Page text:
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Salt water ? Even 2 X a year ?  Need to pull wheel & drums & wash.. CAREFULLY !!  Get the salt off. The SAME day.

Discs are better . But salt eats the parts  Disc or drum back plate & parts.

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Boat US sent out an email about repacking bearings. This is the first set of instructions that I've seen that could convince me to do it. But I'm curious, are all bearing/hub assemblies the same? How do I order parts for a trailer built in 1986 by a company thats gone out of business.

http://www.boatus.com/magazine/trailering/2013/October/repacking-or-replacing-your-trailer-tire-bearings.asp?utm_source=bmag&utm_medium=email&utm_campaign=runabout_0617

The ultimate problem for me here is that the bearing buddy but won't come off. Even with a sledgehammer. I bent the orifice of the bearing buddy but it did not even move within the hub.  Not even a little tiny bit. 

What do you think about applying heat to the hub? Trying to expand the hub while trying to keep the bearing buddy cooler and hope it can be removed then. 

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51 minutes ago, SST said:

Boat US sent out an email about repacking bearings. This is the first set of instructions that I've seen that could convince me to do it. But I'm curious, are all bearing/hub assemblies the same? How do I order parts for a trailer built in 1986 by a company thats gone out of business.

http://www.boatus.com/magazine/trailering/2013/October/repacking-or-replacing-your-trailer-tire-bearings.asp?utm_source=bmag&utm_medium=email&utm_campaign=runabout_0617

The ultimate problem for me here is that the bearing buddy but won't come off. Even with a sledgehammer. I bent the orifice of the bearing buddy but it did not even move within the hub.  Not even a little tiny bit. 

What do you think about applying heat to the hub? Trying to expand the hub while trying to keep the bearing buddy cooler and hope it can be removed then. 

no not all the same as in there are different sizes, but usually on trailers there are only a handful of different sizes.

 

To get the bearing buddy off I would recommend this spraying PB blaster on it a few times and letting it sit.  Get about 2-3ft long 2x4,  have somebody hold it at the end and start tapping with a slege,  you can also angle the 2x4 so it pushes out.  Could also trying rotating the hub and hitting it in different places. 

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There is also a version of the bearing buddy that threaded on.  Pretty rare I guess, but it is a possibility.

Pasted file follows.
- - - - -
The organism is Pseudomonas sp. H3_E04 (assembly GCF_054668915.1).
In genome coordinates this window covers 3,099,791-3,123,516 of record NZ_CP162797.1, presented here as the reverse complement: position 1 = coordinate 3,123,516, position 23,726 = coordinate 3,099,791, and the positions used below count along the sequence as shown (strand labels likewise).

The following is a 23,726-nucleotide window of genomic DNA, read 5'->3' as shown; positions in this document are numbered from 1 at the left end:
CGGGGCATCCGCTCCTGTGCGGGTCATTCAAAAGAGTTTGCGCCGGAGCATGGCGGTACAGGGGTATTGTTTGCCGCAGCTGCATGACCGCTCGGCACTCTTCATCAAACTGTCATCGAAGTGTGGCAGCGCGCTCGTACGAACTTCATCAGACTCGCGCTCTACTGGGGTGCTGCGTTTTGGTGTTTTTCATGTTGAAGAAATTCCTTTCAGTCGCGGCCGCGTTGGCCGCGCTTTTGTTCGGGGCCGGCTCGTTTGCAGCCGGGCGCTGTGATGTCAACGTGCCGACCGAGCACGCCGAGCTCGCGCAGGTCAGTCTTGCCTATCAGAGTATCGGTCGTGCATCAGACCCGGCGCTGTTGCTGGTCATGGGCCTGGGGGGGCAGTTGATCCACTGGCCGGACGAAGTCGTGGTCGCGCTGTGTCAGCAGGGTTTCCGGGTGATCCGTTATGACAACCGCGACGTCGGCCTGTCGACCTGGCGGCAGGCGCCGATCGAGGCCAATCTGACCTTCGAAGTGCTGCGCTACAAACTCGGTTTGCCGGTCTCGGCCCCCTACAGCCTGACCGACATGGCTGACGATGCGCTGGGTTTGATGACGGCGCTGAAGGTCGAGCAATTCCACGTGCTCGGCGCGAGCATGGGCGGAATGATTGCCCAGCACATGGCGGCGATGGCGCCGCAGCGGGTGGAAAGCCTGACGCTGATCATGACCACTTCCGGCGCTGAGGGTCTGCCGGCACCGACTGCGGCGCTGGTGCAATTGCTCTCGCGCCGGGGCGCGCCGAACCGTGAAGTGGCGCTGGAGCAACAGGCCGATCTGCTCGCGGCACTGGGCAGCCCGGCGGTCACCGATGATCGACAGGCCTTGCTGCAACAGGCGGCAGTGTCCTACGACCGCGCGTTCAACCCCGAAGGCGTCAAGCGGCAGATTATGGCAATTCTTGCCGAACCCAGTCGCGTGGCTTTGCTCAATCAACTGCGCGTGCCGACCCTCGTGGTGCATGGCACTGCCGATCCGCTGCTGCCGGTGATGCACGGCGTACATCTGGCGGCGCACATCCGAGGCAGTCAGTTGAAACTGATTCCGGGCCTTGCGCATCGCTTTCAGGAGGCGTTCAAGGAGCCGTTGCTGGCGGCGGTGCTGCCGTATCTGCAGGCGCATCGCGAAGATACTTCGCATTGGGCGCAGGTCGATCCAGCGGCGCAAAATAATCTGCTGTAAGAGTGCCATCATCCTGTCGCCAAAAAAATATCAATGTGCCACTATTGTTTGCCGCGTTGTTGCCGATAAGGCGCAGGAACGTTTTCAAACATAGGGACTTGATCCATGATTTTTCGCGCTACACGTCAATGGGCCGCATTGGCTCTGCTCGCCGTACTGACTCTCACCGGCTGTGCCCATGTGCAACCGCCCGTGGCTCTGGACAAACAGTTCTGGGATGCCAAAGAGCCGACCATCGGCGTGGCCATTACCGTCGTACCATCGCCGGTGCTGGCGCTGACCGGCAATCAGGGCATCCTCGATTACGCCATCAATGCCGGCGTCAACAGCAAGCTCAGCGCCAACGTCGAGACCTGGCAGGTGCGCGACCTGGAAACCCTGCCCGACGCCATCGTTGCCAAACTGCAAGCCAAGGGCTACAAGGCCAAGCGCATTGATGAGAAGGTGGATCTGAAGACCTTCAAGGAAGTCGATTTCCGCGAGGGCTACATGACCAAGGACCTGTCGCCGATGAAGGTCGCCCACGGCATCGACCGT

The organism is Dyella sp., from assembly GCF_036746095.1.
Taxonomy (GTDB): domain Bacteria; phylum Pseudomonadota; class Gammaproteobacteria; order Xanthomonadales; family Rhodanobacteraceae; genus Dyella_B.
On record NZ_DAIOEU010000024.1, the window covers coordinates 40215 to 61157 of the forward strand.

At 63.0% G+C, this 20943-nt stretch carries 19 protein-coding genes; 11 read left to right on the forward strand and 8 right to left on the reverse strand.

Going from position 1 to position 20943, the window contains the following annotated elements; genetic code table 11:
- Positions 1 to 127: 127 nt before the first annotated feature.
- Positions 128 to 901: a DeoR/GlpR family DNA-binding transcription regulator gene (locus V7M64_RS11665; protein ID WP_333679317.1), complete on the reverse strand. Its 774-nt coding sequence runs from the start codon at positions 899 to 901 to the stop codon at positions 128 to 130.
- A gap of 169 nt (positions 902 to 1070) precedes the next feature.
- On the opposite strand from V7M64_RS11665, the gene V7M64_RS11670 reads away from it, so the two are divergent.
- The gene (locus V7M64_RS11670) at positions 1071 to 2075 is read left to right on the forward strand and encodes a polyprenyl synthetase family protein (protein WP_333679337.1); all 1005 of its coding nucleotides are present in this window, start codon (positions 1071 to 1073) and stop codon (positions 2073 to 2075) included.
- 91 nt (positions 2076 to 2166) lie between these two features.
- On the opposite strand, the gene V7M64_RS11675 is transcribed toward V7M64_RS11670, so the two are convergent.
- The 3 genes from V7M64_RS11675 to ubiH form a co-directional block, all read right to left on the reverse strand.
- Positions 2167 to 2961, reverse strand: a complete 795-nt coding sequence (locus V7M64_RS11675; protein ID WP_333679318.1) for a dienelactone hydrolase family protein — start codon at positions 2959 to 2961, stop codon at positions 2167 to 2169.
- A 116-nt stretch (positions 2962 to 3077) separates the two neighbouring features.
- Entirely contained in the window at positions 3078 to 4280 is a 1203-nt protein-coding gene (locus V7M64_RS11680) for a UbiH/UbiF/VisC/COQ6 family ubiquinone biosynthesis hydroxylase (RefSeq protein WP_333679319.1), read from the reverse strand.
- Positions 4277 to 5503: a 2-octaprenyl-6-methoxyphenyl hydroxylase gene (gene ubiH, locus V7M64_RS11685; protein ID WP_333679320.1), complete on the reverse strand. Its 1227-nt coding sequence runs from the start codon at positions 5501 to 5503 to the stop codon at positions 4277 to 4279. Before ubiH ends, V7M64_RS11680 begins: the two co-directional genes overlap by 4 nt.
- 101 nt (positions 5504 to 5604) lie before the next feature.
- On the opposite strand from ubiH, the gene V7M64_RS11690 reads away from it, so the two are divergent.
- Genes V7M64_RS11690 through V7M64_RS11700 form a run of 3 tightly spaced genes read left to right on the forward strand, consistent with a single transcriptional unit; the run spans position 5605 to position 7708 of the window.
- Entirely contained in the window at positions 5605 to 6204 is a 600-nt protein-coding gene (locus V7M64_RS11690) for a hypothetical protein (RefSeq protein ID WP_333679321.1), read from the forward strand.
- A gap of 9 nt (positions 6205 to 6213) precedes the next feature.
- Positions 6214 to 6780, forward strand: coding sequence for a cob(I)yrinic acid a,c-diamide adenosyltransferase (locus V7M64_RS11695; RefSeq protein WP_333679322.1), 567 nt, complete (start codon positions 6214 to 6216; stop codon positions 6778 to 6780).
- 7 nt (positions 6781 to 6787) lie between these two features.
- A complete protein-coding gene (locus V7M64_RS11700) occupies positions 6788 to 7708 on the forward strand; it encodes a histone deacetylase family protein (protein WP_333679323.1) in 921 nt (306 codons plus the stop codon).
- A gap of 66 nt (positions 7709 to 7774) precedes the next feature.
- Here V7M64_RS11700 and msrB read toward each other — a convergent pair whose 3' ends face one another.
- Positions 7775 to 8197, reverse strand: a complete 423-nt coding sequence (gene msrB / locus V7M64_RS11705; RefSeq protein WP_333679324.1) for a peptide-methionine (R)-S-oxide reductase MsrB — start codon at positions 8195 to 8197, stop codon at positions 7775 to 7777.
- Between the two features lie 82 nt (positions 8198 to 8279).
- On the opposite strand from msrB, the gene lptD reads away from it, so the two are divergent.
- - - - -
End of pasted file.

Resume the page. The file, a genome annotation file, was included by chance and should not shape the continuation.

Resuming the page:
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It had occurred to me that it might be threaded. But, the others that have fallen out, were not threaded. So the next question is, can a threaded buddy be installed on a trailer that has not been threaded before?

I did pound the buddy bearing from several positions. 9, 12 and 3 o'clock positions. 

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On the bearing buddy, I have never come across a threaded one, but I have seen them listed for sale some time ago.

I would smack the bearing buddy while rotating the wheel. That's how I do mine and haven't messed one up yet, but I haven't had one stuck like that either. Have seen them really stuck on there, but they've always given up and come off eventually.

Persistence is key, I think. As soon as you heat it, I would think it's junk because of the plastic / rubber parts. Probably toast now, anyway.

The bearing size is printed on the bearing itself, when you do get everything apart. There are only a couple of variations for a smaller trailer and the bearing / race sets are cheap.

In the future, be sure to do the trailer wheel maintenance at least yearly to prevent this stuff from happening. Takes me between one and two hours to do all 4 wheels on mine.

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UPDATE: BREAKING NEWS:THIS JUST IN-Over 70 Billion people will be effected by weather this weekend. Stay tuned for further updates as we receive them.

As for the buddy bearing. I got it off. At first I thought I would apply an ice pack on the buddy and heat the hub. Expansion and contraction theory. Didn't work of course. Then it dawns on me, my brother left me tons of tools. The pipe wrench comes to mind. The buddy is already damaged so anything further is just a bonus. I found a 24inch pipe wrench. I attached it and started yanking on it. Dang it still wouldn't let go. I started to walk away and with the wrench out of the way, I noticed that it had moved. So I tried again and yanked and yanked and suddenly it popped off.